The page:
I’m confused as to how it sorts out the duplicate and unique apps when there’s nothing present in unique apps yet. According to the code, wouldn’t “app” be absent in both duplicate apps and unique apps when it enters the for loop?

Think of it like the program is picking up a box of papers and each paper has a name on it, the name of the app.
When you write a for loop, the piece of paper with a name on it, in your code would be ‘app’.

So now you are taking one by one from that box and picking up each ‘app’, and putting into two separate containers. One container is labeled unique and one is duplicate.

Okay so we start and pick up the very first paper and it’s the first time you see it so you put it into the unique container. There is nothing in there and you just started so you know it’s not a duplicate by virtue of ignorance as to what lies deeper into your huge box of apps.

You go through it like 10 more times until you pick up 1 you have seen before.

So now you say to yourself ‘hey, I’ve seen this one before.’

So you put it into the duplicate container.

This set of logic you did is what the if statement does. It basically means, in plain English, if this app is already in the container, don’t put it in there, put it in the duplicate container.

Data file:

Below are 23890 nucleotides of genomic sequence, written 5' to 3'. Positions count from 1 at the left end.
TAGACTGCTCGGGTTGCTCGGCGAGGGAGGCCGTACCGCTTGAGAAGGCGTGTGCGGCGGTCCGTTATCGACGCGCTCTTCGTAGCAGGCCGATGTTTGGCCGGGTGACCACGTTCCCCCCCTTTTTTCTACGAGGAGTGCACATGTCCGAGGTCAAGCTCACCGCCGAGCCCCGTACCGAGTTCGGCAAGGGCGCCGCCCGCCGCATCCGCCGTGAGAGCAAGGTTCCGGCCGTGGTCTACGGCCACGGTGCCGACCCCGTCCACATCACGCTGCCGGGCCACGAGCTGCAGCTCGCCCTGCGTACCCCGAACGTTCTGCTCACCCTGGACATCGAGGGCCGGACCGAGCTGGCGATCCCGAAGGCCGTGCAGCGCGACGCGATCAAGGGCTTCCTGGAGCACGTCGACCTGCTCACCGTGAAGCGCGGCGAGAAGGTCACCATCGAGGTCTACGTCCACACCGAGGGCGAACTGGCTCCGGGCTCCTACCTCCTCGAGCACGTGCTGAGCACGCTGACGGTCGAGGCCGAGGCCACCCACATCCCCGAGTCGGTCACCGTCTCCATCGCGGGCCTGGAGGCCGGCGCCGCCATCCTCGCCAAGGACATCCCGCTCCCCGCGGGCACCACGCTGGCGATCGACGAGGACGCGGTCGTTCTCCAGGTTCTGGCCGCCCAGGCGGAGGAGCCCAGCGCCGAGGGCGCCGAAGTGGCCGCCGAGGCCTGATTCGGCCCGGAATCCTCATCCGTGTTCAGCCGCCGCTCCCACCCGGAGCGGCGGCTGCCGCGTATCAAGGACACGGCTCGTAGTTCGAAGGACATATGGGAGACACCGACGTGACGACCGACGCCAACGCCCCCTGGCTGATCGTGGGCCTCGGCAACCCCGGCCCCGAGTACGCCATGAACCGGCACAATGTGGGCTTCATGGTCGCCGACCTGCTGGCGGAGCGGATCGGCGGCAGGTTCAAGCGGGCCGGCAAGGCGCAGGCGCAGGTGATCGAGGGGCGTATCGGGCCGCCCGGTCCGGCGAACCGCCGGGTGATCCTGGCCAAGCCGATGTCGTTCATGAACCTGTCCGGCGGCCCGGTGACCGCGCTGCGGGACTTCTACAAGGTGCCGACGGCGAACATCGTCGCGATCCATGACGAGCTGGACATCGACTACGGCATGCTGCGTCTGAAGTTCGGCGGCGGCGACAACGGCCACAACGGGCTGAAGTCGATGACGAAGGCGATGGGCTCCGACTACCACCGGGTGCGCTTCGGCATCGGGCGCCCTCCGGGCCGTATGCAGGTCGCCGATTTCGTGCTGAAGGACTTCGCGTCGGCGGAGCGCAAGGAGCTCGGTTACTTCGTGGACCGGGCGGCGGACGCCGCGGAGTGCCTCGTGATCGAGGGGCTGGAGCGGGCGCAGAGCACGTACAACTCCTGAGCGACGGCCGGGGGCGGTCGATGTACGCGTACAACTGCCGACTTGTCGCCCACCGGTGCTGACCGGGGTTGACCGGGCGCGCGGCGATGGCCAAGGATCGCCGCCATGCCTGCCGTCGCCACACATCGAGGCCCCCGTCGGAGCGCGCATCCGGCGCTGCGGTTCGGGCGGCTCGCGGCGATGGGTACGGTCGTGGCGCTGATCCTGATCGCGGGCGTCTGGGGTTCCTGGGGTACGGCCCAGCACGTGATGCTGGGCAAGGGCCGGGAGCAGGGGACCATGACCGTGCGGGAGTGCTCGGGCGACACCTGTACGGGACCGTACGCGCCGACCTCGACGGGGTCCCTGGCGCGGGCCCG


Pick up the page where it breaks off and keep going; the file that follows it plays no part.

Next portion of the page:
This is called iteration and the box is the iterable object. For loops allow this type of iteration to occur.

Okay so now that you’ve separated these out, you can go ahead and count. Luckily you don’t have to do it manually. You can just run len() function on the two lists.

2 Likes

Something I do to make this easier on myself man is write it as I would say it to myself. We’re learning so you shouldn’t expect yourself to be able to do these wild and advanced moves.

I would read your code like this: "For app in anodroid, the app at index 0 is the name, if name is in unique_apps already, put name into duplicates. Otherwise (else), put it in unique, because it was not there before.

I would have written it as :
if name is not in (if not in) unique_apps, put it in there(append)! otherwise(else) put it in(append) duplicate_apps.

for app in android:
    name = app[0]
    if name in unique_apps:
        duplicate_apps.append(name)
    else:
        unique_apps.append(name)
1 Like

hey @eugeniosp3

this exactly what I have done for my project.

The benefit of the Count dictionary here is, say I want to show which all apps have been repeated quite often, then the dictionary can be sorted and top 10 or bottom 10 results (depending or asc-or-descending) or put a threshold, apps repeated more than 7 times and such, can be shown!

1 Like

Thank you for the compliment :slight_smile:

Your code doesn’t work, it needs some tweaking, but it’s close. Take a look at the printed lists:

>>> body_parts =  ['foot', 'hand', 'finger', 'toe', 'foot']
>>> 
>>> list_of_duplicates = []
>>> list_of_uniques = []
>>> 
>>> for x in body_parts:
...     if x not in list_of_uniques:
...         list_of_uniques.append(x)
...     else:
...         list_of_duplicates.append(x)
... 
>>> print(list_of_duplicates, list_of_uniques, sep="\n")
['foot']
['foot', 'hand', 'finger', 'toe']

Anyway, it seems like you and Rucha got this, thank you for the help!

1 Like